Designing health/wellness and personal fitness devices, especially "wearables," presents a unique set of challenges: not only must they be very compact and extremely low power, but they must also interface with a set of diverse sensors, such as LEDs/photo-sensors (for blood-oxygen SpO2 readings), chest straps and patches for low-level cardiac signals (for EKGs), thermometers/temperature sensors, moisture sensors, and pressure transducers (for weight), to cite a few possibilities. Engineers striving to devise a viable approach and packaging for a product in this area often must resort to "cobbling together" a prototype and evaluation setup, which is a time-consuming, frustrating, fault-prone task—one which often has hardware and software incompatibilities that impede progress.
Analog/mixed-signal IC vendors are responding to the problem, as an integrated yet flexible and versatile development platform can ease the task, while also highlighting an array of their high-performance ICs at the same time. The hSensor Platform Maxim Integrated (formally called the MAXREFDES100# reference design) is a recent and powerful example: it includes its hSensor board, complete firmware with drivers, a debugger board and a graphical user interface (GUI). The hardware includes a broad range of sensors and interfaces:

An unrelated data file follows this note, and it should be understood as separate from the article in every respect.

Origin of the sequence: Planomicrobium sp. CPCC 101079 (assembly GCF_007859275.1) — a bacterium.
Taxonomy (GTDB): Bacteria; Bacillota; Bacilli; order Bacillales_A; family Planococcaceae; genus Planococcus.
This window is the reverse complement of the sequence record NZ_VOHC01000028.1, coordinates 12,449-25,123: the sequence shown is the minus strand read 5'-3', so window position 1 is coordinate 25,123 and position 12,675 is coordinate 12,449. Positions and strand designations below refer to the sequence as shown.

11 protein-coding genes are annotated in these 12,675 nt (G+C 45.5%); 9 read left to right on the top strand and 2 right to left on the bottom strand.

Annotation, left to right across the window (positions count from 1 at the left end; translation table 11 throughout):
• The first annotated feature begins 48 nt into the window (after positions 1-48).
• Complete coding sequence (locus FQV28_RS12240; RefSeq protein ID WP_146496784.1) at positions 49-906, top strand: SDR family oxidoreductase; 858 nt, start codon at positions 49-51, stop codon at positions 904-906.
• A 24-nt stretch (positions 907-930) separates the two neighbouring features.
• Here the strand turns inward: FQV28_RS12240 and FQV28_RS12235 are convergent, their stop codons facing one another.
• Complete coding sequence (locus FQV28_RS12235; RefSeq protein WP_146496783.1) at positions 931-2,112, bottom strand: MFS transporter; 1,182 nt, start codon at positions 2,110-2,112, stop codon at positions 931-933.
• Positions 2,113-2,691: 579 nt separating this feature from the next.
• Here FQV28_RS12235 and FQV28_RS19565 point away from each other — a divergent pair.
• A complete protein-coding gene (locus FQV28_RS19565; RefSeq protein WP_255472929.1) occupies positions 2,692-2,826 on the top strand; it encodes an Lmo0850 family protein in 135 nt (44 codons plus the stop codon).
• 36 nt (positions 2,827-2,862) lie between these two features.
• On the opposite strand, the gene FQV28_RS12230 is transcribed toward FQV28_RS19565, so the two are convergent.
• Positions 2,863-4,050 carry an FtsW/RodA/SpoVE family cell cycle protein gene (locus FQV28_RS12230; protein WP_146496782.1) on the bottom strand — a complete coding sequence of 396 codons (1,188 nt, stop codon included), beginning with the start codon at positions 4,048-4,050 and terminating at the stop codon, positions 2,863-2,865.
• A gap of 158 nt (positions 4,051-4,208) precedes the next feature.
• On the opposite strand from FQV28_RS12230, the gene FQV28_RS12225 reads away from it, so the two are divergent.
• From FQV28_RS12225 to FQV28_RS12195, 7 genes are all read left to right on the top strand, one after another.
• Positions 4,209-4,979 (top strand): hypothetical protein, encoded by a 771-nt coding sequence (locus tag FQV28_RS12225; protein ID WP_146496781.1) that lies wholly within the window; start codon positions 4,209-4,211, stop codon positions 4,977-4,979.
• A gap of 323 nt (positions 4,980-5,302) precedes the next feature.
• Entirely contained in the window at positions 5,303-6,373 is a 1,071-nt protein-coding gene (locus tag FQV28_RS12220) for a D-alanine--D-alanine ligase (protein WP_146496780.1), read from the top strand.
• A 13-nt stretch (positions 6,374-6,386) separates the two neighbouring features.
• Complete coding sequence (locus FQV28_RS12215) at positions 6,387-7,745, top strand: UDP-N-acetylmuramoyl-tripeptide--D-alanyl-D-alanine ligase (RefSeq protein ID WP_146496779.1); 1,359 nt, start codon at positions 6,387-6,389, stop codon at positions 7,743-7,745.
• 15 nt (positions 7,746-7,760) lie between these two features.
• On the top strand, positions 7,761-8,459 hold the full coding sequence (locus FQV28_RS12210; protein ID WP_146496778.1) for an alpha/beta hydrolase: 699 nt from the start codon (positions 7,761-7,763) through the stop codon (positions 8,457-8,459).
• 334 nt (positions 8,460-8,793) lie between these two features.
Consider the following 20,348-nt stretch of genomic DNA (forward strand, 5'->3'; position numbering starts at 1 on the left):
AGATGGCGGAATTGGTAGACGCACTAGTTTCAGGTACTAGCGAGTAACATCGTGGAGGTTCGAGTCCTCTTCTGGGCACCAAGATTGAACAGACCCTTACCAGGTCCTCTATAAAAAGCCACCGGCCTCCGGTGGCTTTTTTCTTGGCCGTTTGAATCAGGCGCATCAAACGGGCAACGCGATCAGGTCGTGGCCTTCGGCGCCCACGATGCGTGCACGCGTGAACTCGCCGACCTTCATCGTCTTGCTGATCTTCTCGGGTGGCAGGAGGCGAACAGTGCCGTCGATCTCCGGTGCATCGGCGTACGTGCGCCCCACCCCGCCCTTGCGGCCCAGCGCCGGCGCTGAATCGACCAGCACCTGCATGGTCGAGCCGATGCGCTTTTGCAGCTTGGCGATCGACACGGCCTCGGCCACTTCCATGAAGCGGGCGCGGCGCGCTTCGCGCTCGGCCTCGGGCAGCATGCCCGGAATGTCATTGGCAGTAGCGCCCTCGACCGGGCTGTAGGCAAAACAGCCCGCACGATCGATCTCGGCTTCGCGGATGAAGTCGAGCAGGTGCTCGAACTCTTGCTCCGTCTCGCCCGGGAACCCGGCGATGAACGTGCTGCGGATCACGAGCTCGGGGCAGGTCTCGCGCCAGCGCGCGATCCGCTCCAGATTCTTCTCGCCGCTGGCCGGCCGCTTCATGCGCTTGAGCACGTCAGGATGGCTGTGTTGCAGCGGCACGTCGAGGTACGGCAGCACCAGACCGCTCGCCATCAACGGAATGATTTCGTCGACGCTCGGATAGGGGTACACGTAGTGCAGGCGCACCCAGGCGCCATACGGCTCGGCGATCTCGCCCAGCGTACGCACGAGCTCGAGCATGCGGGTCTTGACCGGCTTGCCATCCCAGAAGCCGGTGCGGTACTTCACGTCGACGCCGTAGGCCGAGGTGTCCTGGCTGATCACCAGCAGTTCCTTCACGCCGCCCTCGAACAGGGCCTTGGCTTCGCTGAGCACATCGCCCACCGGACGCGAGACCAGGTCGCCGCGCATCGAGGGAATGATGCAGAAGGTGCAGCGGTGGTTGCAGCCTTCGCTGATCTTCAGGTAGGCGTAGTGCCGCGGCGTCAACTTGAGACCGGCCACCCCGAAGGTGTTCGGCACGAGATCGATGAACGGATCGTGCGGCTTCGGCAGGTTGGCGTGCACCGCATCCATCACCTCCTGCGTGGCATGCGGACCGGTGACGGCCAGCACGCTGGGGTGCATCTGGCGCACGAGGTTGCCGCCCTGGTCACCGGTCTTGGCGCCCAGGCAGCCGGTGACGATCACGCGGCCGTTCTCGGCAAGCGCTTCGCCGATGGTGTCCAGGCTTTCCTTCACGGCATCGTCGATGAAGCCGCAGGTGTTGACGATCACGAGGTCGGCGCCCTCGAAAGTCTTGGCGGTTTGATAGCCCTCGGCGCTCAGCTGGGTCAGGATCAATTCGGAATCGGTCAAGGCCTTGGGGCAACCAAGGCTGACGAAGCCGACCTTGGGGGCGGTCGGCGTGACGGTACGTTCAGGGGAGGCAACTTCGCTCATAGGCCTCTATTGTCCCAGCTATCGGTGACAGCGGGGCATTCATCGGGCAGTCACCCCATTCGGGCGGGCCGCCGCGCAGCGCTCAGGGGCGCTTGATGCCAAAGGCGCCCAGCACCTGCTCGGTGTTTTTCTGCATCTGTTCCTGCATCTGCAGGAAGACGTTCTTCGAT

MAX30003: Ultra-low power, single-channel integrated biopotential AFE
MAX30101: High-sensitivity pulse oximeter (SpO2) and heart-rate sensor
MAX30205: Industry’s only clinical-grade temperature sensor
MAX32620: Ultra-low power ARM® Cortex®-M4F microcontroller optimized for wearables
MAX14720: Industry’s lowest quiescent-current power-management integrated circuit (PMIC)
Additional components: Inertial sensors (three-axis accelerometer, six-axis accelerometer/gyroscope), barometric pressure sensor, flash memory and BLE radio.
However a set of just the sensors and their signal conditioning is necessary but not sufficient to fully relieve the designer's product-development pressures. Recognizing this, users of the Maxim hSensor platform have access to firmware source codes on Maxim’s website which, when combined with the platform, allows designers to load algorithms for different scenarios and adapt them to their specific applications. The firmware helps quickly test, validate and optimize designs, enabling faster evaluations and thus significantly reducing time to market.
The platform also includes support for the widely used ARM® mbed™ Internet of Things (IoT) Device Platform for writing software that controls hardware which can then connect to the cloud, simplifying creation of embedded, connected products. The mbed environment offers a high level of abstraction to eliminate maintenance of software tools and provide an extensive library of open-source software, supporting efficient evaluation and rapid prototyping of the application.